Saturday, October 10, 2015

Australian Researchers Build Quantum Logic Gate in Silicon

Researchers at the University of New South Wales in Australia have built a quantum logic gate in silicon for the first time -- a major step toward quantum computers.

“We’ve demonstrated a two-qubit logic gate – the central building block of a quantum computer – and, significantly, done it in silicon. Because we use essentially the same device technology as existing computer chips, we believe it will be much easier to manufacture a full-scale processor chip than for any of the leading designs, which rely on more exotic technologies," stated Andrew Dzurak, Scientia Professor and Director of the Australian National Fabrication Facility at UNSW.

“This makes the building of a quantum computer much more feasible, since it is based on the same manufacturing technology as today’s computer industry,” he added.

Professor Kohei M. Itoh from Keio University in Japan provided specialised silicon wafers for the project.

NIST Researchers Teleport Quantum State over 100km of Fiber

Researchers from the National Institute of Standards and Technology (NIST) and NTT have transferred quantum information carried in light particles over 100 km of optical fiber, four times farther than the previous record. The breakthrough could lead to quantum repeaters, opening the door to quantum communications over long distances of fiber. Previously, quantum state has been teleported over free space, but transfers over optical have been limited...

NTT and University of Tokyo Cite Progress in Quantum Cryptography

Nippon Telegraph and Telephone(NTT) and The University of Tokyo reported progress in developing a quantum cryptography scheme that can assure security without monitoring the error rate of photon transmission. In an article in the UK science journal “Nature Photonics”, the researchers describe a quantum key distribution (QKD) experiment based on a novel QKD scheme called the round-robin differential phase shift (RRDPS) protocol. NTT said the experiment...

Intel Invests in QuTech for Quantum Computing

Intel will invest US$50 million and provide significant engineering resources to Delft University of Technology and TNO, the Dutch Organisation for Applied Research, to accelerate advancements in quantum computing. Intel said its goal is to extend the university's physics expertise and diverse quantum computing research efforts by contributing advanced manufacturing, electronics and architectural expertise. "A fully functioning quantum computer...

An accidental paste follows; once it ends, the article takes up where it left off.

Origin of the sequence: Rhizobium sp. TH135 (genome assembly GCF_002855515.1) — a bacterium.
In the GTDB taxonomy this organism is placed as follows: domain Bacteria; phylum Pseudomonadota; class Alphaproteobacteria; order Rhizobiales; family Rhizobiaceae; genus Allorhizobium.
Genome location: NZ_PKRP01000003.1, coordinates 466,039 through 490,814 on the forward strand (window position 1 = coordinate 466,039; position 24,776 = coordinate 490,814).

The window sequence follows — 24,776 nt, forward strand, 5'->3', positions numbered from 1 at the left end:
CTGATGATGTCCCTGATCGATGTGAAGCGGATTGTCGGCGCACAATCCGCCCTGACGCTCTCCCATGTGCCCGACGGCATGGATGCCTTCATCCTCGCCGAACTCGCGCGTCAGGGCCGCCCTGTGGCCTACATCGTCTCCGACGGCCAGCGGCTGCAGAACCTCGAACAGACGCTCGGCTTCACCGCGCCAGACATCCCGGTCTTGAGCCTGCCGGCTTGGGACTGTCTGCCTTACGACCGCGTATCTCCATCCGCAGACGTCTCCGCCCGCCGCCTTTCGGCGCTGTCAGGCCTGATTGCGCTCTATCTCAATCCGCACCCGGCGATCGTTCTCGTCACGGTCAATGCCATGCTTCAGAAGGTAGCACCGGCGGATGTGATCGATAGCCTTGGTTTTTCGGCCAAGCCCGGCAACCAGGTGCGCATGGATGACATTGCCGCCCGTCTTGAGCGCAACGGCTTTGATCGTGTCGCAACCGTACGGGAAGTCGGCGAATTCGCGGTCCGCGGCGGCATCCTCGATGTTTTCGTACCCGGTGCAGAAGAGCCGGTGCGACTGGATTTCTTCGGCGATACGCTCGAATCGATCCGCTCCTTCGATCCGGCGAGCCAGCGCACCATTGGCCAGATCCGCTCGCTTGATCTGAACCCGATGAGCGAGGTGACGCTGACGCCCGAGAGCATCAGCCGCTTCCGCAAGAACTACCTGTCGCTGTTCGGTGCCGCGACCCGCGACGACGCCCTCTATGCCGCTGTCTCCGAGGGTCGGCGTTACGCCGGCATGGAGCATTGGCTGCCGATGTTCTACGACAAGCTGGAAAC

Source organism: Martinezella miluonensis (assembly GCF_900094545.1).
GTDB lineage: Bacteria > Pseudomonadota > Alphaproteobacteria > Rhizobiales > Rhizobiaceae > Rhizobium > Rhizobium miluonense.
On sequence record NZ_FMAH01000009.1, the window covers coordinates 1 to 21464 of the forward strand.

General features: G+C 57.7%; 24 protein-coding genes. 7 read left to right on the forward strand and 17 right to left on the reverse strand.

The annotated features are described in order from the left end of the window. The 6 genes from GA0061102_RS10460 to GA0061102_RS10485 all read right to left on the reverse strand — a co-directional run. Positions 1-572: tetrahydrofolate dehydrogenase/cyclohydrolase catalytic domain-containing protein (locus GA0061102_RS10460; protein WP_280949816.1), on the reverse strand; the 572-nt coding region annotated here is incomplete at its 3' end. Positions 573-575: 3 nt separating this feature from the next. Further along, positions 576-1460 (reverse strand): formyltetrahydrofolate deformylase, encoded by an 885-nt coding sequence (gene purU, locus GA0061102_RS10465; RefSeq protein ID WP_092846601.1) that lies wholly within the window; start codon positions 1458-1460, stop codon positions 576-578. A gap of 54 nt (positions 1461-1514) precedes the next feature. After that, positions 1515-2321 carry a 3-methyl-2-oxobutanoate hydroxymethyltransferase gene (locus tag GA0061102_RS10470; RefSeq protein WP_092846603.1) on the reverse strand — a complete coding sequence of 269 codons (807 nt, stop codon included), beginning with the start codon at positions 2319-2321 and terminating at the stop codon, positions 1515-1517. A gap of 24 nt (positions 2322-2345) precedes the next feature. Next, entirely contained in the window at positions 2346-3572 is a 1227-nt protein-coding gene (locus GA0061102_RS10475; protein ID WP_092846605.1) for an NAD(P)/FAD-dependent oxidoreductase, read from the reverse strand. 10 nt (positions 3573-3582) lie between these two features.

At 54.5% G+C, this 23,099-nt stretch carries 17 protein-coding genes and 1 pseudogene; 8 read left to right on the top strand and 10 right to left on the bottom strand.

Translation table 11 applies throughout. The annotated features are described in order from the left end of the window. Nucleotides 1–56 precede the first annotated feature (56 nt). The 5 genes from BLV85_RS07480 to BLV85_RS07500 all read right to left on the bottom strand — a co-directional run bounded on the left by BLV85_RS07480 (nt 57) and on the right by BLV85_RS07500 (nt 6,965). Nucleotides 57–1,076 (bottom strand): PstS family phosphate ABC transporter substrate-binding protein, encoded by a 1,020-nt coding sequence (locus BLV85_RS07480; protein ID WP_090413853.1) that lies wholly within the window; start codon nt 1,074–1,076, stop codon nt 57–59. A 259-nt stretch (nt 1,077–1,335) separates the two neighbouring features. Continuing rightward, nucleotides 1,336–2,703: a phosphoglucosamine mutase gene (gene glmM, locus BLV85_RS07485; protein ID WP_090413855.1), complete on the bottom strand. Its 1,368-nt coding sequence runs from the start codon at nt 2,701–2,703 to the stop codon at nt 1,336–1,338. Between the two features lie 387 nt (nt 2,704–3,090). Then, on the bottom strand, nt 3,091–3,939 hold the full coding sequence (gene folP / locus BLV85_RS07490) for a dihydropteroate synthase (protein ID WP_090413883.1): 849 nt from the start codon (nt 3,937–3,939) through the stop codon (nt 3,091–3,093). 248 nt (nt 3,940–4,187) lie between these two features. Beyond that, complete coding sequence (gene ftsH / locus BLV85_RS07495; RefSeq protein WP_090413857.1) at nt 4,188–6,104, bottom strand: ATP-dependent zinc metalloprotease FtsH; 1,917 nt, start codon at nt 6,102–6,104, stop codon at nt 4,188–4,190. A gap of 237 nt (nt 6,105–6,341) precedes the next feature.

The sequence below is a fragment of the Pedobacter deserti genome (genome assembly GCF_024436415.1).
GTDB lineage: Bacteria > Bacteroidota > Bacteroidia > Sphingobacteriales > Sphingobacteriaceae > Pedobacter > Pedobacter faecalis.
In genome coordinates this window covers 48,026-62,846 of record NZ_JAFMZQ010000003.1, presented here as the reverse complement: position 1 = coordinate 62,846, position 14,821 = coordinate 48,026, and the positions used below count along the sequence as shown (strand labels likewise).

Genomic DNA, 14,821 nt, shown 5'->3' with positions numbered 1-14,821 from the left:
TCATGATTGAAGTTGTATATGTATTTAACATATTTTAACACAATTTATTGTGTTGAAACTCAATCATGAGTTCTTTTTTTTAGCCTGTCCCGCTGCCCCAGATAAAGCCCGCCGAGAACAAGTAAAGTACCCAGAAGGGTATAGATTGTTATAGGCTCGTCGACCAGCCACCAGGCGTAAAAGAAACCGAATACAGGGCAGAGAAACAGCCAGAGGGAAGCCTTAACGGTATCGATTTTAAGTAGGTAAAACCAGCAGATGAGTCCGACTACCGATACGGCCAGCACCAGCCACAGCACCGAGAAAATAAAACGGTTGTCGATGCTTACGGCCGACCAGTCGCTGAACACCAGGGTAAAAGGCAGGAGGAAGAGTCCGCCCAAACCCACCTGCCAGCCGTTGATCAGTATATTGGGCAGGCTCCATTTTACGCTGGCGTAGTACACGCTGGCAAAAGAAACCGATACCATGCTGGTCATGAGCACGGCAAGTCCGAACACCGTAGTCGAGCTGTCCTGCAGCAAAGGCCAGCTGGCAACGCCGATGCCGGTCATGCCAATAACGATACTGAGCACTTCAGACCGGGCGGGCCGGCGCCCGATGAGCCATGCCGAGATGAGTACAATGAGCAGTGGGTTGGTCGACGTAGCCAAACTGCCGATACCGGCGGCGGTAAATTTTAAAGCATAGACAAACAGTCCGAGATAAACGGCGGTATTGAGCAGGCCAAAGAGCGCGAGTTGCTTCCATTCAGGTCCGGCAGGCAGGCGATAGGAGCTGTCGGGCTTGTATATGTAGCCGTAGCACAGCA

Altera Demos FPGAs for CCAP Architecture

Altera demonstrated its new, flexible and upgradeable silicon solution for  multi-service operators (MSOs) adopting distributed CCAP (converged cable access platform) architecture.

The Altera DOCSIS Remote (MAC) PHY design, which is being demonstrated with partners Analog Devices, and Capacicom, enables cable operators to more efficiently and cost-effectively meet the ever-increasing need to segment cable networks, driven by the demand of high-speed Internet, unicast 4K video and other multimedia content.

The solution uses Altera Arria 10 FPGAs and Analog Devices' class-leading digital-to-analog converters (DACs) and analog-to-digital converters (ADCs), combined with Capacicom's MAC and PHY implementation, resulting in state-of-the-art radio frequency (RF) performance.

"With today's Altera FPGA portfolio and onward technology roadmap coupled with Capacicom's substantial experience in DOCSIS PHY and MAC layers, ADI has now found the perfect combination of partners to extend its leadership in high-performance analog into cable infrastructure solutions," said Carlton Lane, Analog Devices cable solutions manager. "ADI, Altera and Capacicom have set up a long-term collaboration to create the semiconductor industry reference platform for R - (MAC) PHY, with a continuing roadmap commitment to the lowest power consumption and cost per port."

Arria 10 FPGAs and SoCs deliver the highest performance at 20 nm.  The company said its Arria 10 FPGAs and SoCs are up to 40 percent lower power than previous generation FPGAs and SoCs and feature the industry's only hard floating-point digital signal processing (DSP) blocks with speeds up to 1,500 giga floating-point operations per second (GFLOPS).

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